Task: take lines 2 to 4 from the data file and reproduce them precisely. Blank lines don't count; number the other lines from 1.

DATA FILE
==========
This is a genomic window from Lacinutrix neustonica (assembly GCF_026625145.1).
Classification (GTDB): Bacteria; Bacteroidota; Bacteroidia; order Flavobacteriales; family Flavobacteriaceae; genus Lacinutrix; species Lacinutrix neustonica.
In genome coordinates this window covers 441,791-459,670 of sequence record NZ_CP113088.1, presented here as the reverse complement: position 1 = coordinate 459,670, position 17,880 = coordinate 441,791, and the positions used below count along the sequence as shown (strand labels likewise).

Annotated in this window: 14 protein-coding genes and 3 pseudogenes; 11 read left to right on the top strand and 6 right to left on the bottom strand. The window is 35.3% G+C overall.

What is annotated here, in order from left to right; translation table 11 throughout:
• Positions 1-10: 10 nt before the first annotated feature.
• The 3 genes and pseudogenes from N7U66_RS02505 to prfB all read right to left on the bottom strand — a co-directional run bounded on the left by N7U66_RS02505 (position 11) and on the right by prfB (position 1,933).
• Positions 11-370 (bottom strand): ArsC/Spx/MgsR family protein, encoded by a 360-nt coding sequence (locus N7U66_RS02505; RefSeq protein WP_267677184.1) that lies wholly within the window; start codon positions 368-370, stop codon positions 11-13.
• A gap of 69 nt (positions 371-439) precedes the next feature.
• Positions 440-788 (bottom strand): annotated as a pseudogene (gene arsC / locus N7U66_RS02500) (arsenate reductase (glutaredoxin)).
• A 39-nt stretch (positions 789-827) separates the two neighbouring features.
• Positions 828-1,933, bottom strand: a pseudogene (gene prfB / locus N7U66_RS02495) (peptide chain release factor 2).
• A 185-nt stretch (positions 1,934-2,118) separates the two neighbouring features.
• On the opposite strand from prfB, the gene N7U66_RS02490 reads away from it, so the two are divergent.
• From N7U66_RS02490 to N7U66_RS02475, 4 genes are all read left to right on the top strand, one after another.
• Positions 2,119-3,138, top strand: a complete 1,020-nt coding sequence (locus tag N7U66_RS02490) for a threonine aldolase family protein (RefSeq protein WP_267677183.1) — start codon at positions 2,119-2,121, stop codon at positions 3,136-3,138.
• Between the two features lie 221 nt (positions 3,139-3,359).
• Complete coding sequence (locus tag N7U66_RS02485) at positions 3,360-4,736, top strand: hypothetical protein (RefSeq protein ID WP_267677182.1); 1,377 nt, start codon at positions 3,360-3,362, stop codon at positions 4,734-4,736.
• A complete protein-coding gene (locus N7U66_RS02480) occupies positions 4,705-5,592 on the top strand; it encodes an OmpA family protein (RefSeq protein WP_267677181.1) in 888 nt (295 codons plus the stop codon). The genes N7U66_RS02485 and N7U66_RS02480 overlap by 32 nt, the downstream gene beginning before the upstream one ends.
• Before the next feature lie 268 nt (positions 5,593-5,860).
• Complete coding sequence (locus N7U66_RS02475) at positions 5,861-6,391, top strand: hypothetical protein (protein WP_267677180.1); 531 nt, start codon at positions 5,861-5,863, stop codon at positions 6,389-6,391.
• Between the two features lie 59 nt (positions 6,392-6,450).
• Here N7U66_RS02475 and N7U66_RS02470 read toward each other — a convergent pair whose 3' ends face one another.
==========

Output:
Classification (GTDB): Bacteria; Bacteroidota; Bacteroidia; order Flavobacteriales; family Flavobacteriaceae; genus Lacinutrix; species Lacinutrix neustonica.
In genome coordinates this window covers 441,791-459,670 of sequence record NZ_CP113088.1, presented here as the reverse complement: position 1 = coordinate 459,670, position 17,880 = coordinate 441,791, and the positions used below count along the sequence as shown (strand labels likewise).

Annotated in this window: 14 protein-coding genes and 3 pseudogenes; 11 read left to right on the top strand and 6 right to left on the bottom strand. The window is 35.3% G+C overall.